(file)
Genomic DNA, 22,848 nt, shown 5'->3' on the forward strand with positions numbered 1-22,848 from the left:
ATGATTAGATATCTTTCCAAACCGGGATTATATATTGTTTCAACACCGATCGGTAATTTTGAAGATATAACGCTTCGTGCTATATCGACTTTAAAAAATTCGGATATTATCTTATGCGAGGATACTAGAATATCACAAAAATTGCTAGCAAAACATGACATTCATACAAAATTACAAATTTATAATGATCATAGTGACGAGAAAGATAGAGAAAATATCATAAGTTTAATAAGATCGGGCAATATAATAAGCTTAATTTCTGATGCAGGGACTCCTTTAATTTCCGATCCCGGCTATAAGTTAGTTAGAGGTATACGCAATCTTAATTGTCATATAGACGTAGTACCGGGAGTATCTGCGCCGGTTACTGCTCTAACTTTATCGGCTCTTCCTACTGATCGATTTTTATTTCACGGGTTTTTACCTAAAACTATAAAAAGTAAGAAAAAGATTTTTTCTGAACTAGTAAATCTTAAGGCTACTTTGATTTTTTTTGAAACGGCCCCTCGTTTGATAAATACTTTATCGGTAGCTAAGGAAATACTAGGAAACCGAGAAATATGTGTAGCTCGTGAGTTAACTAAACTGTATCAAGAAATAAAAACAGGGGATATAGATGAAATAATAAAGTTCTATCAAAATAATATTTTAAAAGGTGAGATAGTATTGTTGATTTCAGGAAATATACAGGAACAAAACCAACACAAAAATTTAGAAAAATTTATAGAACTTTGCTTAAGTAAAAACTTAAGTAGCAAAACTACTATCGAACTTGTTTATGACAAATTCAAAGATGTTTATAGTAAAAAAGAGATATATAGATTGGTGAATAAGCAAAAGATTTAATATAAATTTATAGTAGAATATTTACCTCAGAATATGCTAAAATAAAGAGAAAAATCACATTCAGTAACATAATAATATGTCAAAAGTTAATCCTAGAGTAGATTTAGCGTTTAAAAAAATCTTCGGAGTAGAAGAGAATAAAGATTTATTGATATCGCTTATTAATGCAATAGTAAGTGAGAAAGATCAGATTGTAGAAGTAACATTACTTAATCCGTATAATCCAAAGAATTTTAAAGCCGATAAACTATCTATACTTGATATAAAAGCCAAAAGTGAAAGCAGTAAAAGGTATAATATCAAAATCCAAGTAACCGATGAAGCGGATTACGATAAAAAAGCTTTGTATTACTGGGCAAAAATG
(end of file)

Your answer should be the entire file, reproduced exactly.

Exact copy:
Genomic DNA, 22,848 nt, shown 5'->3' on the forward strand with positions numbered 1-22,848 from the left:
ATGATTAGATATCTTTCCAAACCGGGATTATATATTGTTTCAACACCGATCGGTAATTTTGAAGATATAACGCTTCGTGCTATATCGACTTTAAAAAATTCGGATATTATCTTATGCGAGGATACTAGAATATCACAAAAATTGCTAGCAAAACATGACATTCATACAAAATTACAAATTTATAATGATCATAGTGACGAGAAAGATAGAGAAAATATCATAAGTTTAATAAGATCGGGCAATATAATAAGCTTAATTTCTGATGCAGGGACTCCTTTAATTTCCGATCCCGGCTATAAGTTAGTTAGAGGTATACGCAATCTTAATTGTCATATAGACGTAGTACCGGGAGTATCTGCGCCGGTTACTGCTCTAACTTTATCGGCTCTTCCTACTGATCGATTTTTATTTCACGGGTTTTTACCTAAAACTATAAAAAGTAAGAAAAAGATTTTTTCTGAACTAGTAAATCTTAAGGCTACTTTGATTTTTTTTGAAACGGCCCCTCGTTTGATAAATACTTTATCGGTAGCTAAGGAAATACTAGGAAACCGAGAAATATGTGTAGCTCGTGAGTTAACTAAACTGTATCAAGAAATAAAAACAGGGGATATAGATGAAATAATAAAGTTCTATCAAAATAATATTTTAAAAGGTGAGATAGTATTGTTGATTTCAGGAAATATACAGGAACAAAACCAACACAAAAATTTAGAAAAATTTATAGAACTTTGCTTAAGTAAAAACTTAAGTAGCAAAACTACTATCGAACTTGTTTATGACAAATTCAAAGATGTTTATAGTAAAAAAGAGATATATAGATTGGTGAATAAGCAAAAGATTTAATATAAATTTATAGTAGAATATTTACCTCAGAATATGCTAAAATAAAGAGAAAAATCACATTCAGTAACATAATAATATGTCAAAAGTTAATCCTAGAGTAGATTTAGCGTTTAAAAAAATCTTCGGAGTAGAAGAGAATAAAGATTTATTGATATCGCTTATTAATGCAATAGTAAGTGAGAAAGATCAGATTGTAGAAGTAACATTACTTAATCCGTATAATCCAAAGAATTTTAAAGCCGATAAACTATCTATACTTGATATAAAAGCCAAAAGTGAAAGCAGTAAAAGGTATAATATCAAAATCCAAGTAACCGATGAAGCGGATTACGATAAAAAAGCTTTGTATTACTGGGCAAAAATG